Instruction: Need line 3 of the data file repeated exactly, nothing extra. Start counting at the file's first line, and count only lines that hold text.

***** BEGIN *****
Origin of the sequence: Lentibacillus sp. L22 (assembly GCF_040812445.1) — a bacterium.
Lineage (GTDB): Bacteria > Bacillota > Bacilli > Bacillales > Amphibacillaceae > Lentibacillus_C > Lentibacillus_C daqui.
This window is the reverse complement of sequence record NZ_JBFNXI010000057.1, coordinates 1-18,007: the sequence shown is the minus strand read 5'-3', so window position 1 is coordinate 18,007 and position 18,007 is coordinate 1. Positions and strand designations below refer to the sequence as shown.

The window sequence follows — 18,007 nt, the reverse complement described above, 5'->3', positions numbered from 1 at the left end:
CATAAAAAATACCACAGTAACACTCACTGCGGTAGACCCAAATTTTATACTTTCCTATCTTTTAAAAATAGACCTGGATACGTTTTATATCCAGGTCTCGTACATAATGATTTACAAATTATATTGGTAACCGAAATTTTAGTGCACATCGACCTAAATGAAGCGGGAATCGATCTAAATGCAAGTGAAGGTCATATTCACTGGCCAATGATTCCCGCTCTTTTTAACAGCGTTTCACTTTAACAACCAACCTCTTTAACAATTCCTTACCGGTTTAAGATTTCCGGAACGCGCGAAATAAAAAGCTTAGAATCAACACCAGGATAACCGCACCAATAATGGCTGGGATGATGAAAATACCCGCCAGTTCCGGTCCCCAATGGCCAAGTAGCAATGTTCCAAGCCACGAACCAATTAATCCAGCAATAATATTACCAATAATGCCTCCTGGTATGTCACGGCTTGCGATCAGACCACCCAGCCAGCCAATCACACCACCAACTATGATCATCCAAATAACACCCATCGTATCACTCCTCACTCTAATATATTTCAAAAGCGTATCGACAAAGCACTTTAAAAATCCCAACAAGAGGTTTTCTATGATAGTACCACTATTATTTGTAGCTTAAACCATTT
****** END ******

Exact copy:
This window is the reverse complement of sequence record NZ_JBFNXI010000057.1, coordinates 1-18,007: the sequence shown is the minus strand read 5'-3', so window position 1 is coordinate 18,007 and position 18,007 is coordinate 1. Positions and strand designations below refer to the sequence as shown.